Righty settles in after shaky first, while Howard keys four-run third

Kendrick recovers to help Phils top Wainwright play video for Kendrick recovers to help Phils top Wainwright

PHILADELPHIA -- It was another headache of a first inning for Kyle Kendrick on Friday night. But he wasn't the only pitcher to endure early struggles in the series opener at Citizens Bank Park.

Kendrick allowed four runs in the first three innings, but the 29-year-old right-hander gave the Phillies just enough over his 6 1/3 frames in a 5-4 win over Adam Wainwright and the Cardinals.

"It's nice to get a win, especially against a guy like that," Kendrick said.

The first four Cardinals to face Kendrick reached base, and he fell behind in the count on seven of the first eight batters.

"He was just behind in the count -- four or five close pitches, maybe, resulted in the hitters getting ahead in the count," Phillies manager Ryne Sandberg said. "But he was just off the plate, possibly, or a tight zone, falling behind in the count early on. But just pitching behind."

St. Louis tagged Kendrick for three runs in the opening frame, raising his ERA to 9.69 (28 earned runs in 26 innings) in the first inning. After four more hits, opponents are also hitting .358 against him in the first.

"It's not in my head at all," Kendrick said of his first-inning struggles. "I don't know. It's one of those things this year. It will be gone next year I think."

The Phillies got one back in the bottom half of the first. Ben Revere fell behind in the count 0-2, but he fought off three pitches before slapping a chopper that got past first baseman Matt Adams, who was playing in with Revere a threat to bunt. Revere came around to score four batters later on a groundout by Ryan Howard.

"Adam Wainwright is such a great pitcher. I was kind of being more patient, took those two strikes. I was trying to see more of him because I haven't faced him since last year," Revere said. "I know the umpire was kind of squeezing a little bit tonight. I didn't want to take a chance getting called strike three on me. So I did everything I can to just put that ball in play and luckily, I found the right spot."

"Just to get an early baserunner and get some things going with getting men on base did set the tone," Sandberg said.

Adams gave the Cardinals a 4-1 lead in the third with his 13th homer of the season, but the Phillies capitalized on Wainwright's command issues in the bottom of the inning.

Kendrick began the third inning with his fourth single of the season, while Chase Utley, Howard and Marlon Byrd all had RBIs to tie the game at 4. The Cardinals were nearly out of the jam after getting Dominic Brown in a rundown between second and third, but an errant throw by Adams allowed Howard to score the go-ahead run.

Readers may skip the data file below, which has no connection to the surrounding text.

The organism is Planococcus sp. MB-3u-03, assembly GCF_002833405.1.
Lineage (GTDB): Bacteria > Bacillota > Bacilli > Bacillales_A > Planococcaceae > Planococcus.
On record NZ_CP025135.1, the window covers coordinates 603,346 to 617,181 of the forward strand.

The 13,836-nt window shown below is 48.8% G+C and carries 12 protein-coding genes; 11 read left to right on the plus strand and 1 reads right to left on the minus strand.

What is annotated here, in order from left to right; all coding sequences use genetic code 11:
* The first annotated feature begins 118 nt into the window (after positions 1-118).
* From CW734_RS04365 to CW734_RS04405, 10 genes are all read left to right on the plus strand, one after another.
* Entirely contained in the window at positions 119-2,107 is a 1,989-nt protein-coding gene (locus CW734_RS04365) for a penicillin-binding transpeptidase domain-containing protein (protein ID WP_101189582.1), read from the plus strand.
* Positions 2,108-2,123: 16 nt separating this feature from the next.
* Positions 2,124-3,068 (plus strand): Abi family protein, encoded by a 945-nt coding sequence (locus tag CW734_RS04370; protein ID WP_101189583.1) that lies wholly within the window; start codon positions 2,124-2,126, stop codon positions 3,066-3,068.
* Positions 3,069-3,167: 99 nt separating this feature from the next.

"It wasn't a bad play. It was just that the throw was off," Cardinals manager Mike Matheny said. "It's a shame; that's the play that decided the game."

Wainwright, who entered the game 3-0 with a 1.54 ERA in his last three starts vs. Philly, saw his season ERA rise by 12 points after allowing five runs (four earned) in his six innings.

Philadelphia's bullpen trio of Jake Diekman, Ken Giles and Jonathan Papelbon combined for a flawless 2 2/3 innings to secure Kendrick's first win since July 25.

After another rough beginning, it seemed unlikely that Kendrick would be able to hang with one of the NL's premier pitchers. But Kendrick outlasted his three-time All-Star counterpart, and left after retiring the first batter of the seventh to a round of applause.

"You just have to battle," Kendrick said. "I'm a competitor. I don't want to lose, so I just had to keep battling. That's all you can do. Keep making pitches, keep grinding and try to keep your team in the game."


Phils lose bid for Castillo, looking at Sizemore

Former All-Star has been productive since signing Minors deal in June

Phils lose bid for Castillo, looking at Sizemore play video for Phils lose bid for Castillo, looking at Sizemore

PHILADELPHIA -- Remove Cuban outfielder Rusney Castillo from the list of potential upgrades for the Phillies' offense -- but keep Grady Sizemore's name on it.

The Phils lost the bidding war for Castillo, who is reportedly close to finalizing a deal with the Red Sox worth more than $72 million. It's not a complete surprise, though. While the Phillies were among a handful of teams to hold a private workout for Castillo, they were not expected to sign him.

"I know that he was looked at," manager Ryne Sandberg said before Friday's game against the Cardinals. "I'm not sure how aggressive we were on him. I just found out that he signed."

General manager Ruben Amaro Jr. said last week the club needs to make serious upgrades to its offense. The Phils could be aggressive with other international free agents in the coming months, including Cuban outfielder Yasmani Tomas, a 23-year-old power hitter.